Abstract 1779: The Negative Impact of Diagnostic Testing Performed Prior to Adult Congenital Heart Disease Referral - Financial Burden and Cost to the Patient
Adult congenital heart disease (ACHD) patients (pts) are an underserved, complex, rapidly expanding population and, despite surpassing the volume of pediatric CHD pts, neither IM or pediatric cardiology fellowship fully prepares physicians to care for this group. The diagnostic studies recommended, technical skills required, and unique data interpretation requires specialized training in both disciplines. Therefore, we sought to determine whether pts referred to our ACHD program underwent appropriate and complete testing prior to referral and evaluated the financial impact of unnecessary and repeat testing.
Methods: We reviewed diagnostic testing before and after referral to the ACHD program for consecutive new pts (>18 yo). All cardiovascular testing prior to referral and subsequent testing were recorded. Unnecessary testing was defined as those performed outside of guidelines or inappropriate for their CHD. Incomplete testing was defined as that which required repeating. Financial cost of unnecessary and repeat testing was estimated based on usual insurance billing practice.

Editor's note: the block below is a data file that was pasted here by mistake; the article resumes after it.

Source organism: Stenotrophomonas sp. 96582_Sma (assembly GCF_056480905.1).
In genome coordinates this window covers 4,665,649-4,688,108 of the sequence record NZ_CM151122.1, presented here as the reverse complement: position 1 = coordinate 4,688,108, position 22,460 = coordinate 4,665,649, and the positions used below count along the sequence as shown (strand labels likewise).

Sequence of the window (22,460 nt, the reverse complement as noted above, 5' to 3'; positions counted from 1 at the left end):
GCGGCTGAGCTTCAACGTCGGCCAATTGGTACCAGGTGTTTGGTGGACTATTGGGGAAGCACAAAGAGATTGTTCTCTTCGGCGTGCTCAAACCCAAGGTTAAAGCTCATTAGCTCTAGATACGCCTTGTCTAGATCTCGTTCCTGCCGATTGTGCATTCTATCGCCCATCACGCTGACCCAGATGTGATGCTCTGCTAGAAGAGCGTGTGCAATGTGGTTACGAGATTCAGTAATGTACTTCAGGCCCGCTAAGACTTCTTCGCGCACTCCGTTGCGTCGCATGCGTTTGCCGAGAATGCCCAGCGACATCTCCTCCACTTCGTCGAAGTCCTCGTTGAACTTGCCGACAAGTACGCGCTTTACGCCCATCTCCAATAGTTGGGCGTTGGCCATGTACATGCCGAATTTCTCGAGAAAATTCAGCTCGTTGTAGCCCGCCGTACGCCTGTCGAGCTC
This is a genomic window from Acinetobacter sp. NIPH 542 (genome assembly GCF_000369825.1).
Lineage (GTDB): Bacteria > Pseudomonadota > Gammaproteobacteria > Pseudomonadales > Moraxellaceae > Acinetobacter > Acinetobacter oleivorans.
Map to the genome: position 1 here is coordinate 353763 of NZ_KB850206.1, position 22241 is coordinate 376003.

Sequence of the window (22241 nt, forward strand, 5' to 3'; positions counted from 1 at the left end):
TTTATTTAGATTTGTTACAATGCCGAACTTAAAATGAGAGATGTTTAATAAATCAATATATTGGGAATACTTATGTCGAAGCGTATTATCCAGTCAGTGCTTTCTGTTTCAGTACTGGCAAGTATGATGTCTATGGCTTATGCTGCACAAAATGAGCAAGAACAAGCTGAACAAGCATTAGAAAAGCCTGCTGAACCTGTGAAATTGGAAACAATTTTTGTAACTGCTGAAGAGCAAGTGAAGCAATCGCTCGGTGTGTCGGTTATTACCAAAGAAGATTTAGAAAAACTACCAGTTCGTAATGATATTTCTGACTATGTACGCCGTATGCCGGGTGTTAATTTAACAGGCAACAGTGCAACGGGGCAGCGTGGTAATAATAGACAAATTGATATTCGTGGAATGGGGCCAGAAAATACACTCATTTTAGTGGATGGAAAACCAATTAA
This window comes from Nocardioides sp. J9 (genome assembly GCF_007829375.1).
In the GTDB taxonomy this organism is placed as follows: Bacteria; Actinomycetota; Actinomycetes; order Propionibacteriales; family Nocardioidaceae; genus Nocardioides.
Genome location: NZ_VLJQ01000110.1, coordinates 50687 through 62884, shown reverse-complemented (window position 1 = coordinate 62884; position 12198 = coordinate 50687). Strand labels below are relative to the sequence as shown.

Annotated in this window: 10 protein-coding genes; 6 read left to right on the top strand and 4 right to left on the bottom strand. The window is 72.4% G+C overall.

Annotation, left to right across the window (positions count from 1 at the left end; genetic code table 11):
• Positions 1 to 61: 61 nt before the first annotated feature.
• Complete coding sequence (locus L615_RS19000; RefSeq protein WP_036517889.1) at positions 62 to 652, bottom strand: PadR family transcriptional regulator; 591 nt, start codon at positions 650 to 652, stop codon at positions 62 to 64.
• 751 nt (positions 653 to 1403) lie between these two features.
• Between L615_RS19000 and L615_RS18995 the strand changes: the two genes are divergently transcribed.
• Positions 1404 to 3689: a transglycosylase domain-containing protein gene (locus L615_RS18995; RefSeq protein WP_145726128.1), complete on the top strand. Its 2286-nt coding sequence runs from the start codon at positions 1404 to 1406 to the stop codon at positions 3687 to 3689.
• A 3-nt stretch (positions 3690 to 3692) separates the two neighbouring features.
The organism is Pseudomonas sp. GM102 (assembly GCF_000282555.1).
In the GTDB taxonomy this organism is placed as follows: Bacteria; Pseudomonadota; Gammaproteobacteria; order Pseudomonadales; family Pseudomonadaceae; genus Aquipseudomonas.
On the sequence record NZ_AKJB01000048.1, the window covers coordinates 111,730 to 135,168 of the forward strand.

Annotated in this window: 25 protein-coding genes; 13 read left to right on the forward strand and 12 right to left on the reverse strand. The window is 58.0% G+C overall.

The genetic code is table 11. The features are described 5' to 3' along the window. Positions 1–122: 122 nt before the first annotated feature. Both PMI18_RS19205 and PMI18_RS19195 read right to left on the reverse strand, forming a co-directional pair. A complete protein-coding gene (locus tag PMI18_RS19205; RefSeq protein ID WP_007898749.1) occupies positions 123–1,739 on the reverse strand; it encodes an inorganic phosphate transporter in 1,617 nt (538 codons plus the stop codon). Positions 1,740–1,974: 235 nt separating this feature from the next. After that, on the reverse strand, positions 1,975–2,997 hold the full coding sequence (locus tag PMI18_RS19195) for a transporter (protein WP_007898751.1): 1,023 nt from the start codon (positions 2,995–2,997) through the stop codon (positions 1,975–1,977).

Results: From 2/06 to 4/07, 200 new pts were referred to the ACHD program, mean age 33.2 ± 12.7 yrs (range 18.1–72.9 yrs). Common diagnoses included ASD (17%), TOF (14%), bicuspid aortic valve (11%) and COA (10%) with 81% classified as moderate or complex CHD. Unnecessary testing consisted of 35 stress studies (25 nuclear and 10 echo), 5 TEEs, and 14 cardiac caths. Repeat studies for incomplete testing were necessary in 65/81 TTEs (80%), 9/39 TEEs (23%), 0/5 cardiac CTs, 8/12 CMRs (67%) and 16/31 caths (51%). Overall,105/200 pts (52%) endured unnecessary or repeat testing carrying a conservative financial burden of $456,980; 916 patient hours: and 114 patient work days lost.
Conclusions: Diagnostic testing in ACHD requires specialized training from technician to physician. Repeat testing was necessary in 58% of studies, and 52% of the pts were affected by unnecessary or repeat testing. Therefore, ACHD pts frequently endure unnecessary and repeat testing which carries a financial burden to the patient and health care system and medical risk to the patient. Adults with moderate and complex CHD should be referred to appropriately trained ACHD providers prior to diagnostic testing.